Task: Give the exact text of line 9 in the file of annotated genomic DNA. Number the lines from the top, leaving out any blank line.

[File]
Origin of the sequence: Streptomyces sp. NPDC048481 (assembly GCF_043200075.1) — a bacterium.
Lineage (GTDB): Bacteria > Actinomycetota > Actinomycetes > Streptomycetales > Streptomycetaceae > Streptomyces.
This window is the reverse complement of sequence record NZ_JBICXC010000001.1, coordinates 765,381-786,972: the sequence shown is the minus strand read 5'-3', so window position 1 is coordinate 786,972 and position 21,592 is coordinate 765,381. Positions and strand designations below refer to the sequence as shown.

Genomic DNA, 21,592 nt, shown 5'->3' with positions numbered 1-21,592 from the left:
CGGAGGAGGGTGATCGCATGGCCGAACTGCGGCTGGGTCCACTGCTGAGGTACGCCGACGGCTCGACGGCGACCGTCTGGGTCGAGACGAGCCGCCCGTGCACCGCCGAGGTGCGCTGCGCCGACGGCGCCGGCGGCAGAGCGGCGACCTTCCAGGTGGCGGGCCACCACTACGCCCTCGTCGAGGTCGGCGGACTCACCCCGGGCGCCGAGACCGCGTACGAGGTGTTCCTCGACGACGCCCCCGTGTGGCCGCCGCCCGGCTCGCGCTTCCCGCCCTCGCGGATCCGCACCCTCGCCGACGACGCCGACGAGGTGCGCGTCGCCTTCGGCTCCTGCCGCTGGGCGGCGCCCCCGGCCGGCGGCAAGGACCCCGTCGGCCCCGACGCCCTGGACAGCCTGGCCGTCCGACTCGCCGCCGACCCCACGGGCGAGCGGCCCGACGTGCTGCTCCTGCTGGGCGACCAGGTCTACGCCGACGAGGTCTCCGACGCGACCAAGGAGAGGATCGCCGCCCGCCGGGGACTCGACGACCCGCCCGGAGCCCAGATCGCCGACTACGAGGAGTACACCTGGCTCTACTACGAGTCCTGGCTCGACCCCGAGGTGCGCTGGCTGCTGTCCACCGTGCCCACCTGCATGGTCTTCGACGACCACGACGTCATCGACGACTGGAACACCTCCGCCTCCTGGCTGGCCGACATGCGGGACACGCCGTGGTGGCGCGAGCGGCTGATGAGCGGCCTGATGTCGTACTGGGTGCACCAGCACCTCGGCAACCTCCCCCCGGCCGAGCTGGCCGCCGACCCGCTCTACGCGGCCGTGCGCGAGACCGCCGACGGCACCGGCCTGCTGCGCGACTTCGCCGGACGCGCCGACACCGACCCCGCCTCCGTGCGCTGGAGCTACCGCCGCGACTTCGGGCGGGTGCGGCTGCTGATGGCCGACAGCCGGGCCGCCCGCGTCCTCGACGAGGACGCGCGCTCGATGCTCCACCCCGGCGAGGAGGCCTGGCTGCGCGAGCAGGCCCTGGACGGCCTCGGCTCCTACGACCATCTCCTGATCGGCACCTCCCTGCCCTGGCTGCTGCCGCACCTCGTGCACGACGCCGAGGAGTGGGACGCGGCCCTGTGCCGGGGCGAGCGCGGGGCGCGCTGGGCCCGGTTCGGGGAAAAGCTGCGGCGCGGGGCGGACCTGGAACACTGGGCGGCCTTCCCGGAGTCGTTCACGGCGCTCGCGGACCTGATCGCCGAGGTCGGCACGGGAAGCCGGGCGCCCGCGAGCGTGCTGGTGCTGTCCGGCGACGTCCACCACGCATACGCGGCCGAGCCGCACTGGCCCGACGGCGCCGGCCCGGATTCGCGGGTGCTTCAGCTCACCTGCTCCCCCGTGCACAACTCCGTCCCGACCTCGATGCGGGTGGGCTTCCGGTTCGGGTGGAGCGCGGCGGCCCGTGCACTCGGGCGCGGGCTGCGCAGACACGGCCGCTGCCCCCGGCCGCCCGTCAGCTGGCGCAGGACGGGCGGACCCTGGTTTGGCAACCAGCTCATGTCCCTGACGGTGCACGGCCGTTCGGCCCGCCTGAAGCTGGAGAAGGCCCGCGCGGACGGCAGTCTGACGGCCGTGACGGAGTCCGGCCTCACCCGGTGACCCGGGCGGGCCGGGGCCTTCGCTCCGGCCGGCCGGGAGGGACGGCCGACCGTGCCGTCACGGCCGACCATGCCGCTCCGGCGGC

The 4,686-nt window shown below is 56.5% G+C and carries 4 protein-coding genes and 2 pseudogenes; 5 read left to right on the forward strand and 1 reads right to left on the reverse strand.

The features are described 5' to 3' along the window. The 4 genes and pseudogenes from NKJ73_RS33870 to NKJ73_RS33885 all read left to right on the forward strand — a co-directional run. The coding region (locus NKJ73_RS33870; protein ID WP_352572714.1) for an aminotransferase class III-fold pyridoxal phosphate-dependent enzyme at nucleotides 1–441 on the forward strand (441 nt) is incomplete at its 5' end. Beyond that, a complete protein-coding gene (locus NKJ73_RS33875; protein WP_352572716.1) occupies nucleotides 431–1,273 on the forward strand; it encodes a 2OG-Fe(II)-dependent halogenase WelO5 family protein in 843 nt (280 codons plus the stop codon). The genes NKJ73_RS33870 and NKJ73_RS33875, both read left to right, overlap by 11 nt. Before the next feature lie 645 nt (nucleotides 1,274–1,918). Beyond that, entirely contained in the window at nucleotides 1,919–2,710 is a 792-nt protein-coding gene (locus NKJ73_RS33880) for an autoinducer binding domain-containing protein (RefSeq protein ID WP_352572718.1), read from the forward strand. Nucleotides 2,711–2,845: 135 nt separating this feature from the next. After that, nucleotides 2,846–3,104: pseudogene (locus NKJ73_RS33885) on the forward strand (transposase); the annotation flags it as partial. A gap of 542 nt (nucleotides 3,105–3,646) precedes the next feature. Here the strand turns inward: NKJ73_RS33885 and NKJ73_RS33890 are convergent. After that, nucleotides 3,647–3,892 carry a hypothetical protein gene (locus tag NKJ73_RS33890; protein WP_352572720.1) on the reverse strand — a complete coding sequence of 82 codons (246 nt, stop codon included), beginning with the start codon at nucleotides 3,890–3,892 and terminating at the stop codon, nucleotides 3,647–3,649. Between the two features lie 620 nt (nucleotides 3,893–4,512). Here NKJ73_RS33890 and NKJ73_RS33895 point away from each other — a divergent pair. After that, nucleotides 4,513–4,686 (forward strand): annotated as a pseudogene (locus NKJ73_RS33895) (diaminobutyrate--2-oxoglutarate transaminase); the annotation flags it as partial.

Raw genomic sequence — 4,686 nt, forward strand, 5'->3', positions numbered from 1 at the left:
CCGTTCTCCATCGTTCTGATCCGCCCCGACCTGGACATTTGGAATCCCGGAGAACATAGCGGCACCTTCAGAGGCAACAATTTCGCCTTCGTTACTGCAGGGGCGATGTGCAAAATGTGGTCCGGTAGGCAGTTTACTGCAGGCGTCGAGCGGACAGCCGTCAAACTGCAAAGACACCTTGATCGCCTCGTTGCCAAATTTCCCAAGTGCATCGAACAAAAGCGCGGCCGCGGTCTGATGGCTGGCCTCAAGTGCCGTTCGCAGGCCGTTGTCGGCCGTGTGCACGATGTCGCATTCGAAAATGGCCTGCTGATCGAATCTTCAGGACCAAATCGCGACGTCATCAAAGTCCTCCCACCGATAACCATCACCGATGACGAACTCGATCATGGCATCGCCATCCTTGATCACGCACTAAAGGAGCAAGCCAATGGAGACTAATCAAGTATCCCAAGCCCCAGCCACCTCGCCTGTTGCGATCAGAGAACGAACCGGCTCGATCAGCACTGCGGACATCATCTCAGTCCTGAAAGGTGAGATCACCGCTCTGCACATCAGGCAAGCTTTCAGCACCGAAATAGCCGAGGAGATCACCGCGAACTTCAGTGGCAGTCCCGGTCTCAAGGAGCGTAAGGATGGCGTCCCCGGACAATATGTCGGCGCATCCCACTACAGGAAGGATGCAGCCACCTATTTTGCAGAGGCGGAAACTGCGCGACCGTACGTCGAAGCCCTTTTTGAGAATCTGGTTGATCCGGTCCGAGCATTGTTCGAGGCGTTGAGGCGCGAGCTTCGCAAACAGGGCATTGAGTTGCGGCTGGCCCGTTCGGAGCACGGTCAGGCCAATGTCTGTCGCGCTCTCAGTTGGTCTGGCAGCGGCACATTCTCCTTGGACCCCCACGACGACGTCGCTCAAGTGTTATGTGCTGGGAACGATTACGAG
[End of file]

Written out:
CCGTTCTCCATCGTTCTGATCCGCCCCGACCTGGACATTTGGAATCCCGGAGAACATAGCGGCACCTTCAGAGGCAACAATTTCGCCTTCGTTACTGCAGGGGCGATGTGCAAAATGTGGTCCGGTAGGCAGTTTACTGCAGGCGTCGAGCGGACAGCCGTCAAACTGCAAAGACACCTTGATCGCCTCGTTGCCAAATTTCCCAAGTGCATCGAACAAAAGCGCGGCCGCGGTCTGATGGCTGGCCTCAAGTGCCGTTCGCAGGCCGTTGTCGGCCGTGTGCACGATGTCGCATTCGAAAATGGCCTGCTGATCGAATCTTCAGGACCAAATCGCGACGTCATCAAAGTCCTCCCACCGATAACCATCACCGATGACGAACTCGATCATGGCATCGCCATCCTTGATCACGCACTAAAGGAGCAAGCCAATGGAGACTAATCAAGTATCCCAAGCCCCAGCCACCTCGCCTGTTGCGATCAGAGAACGAACCGGCTCGATCAGCACTGCGGACATCATCTCAGTCCTGAAAGGTGAGATCACCGCTCTGCACATCAGGCAAGCTTTCAGCACCGAAATAGCCGAGGAGATCACCGCGAACTTCAGTGGCAGTCCCGGTCTCAAGGAGCGTAAGGATGGCGTCCCCGGACAATATGTCGGCGCATCCCACTACAGGAAGGATGCAGCCACCTATTTTGCAGAGGCGGAAACTGCGCGACCGTACGTCGAAGCCCTTTTTGAGAATCTGGTTGATCCGGTCCGAGCATTGTTCGAGGCGTTGAGGCGCGAGCTTCGCAAACAGGGCATTGAGTTGCGGCTGGCCCGTTCGGAGCACGGTCAGGCCAATGTCTGTCGCGCTCTCAGTTGGTCTGGCAGCGGCACATTCTCCTTGGACCCCCACGACGACGTCGCTCAAGTGTTATGTGCTGGGAACGATTACGAG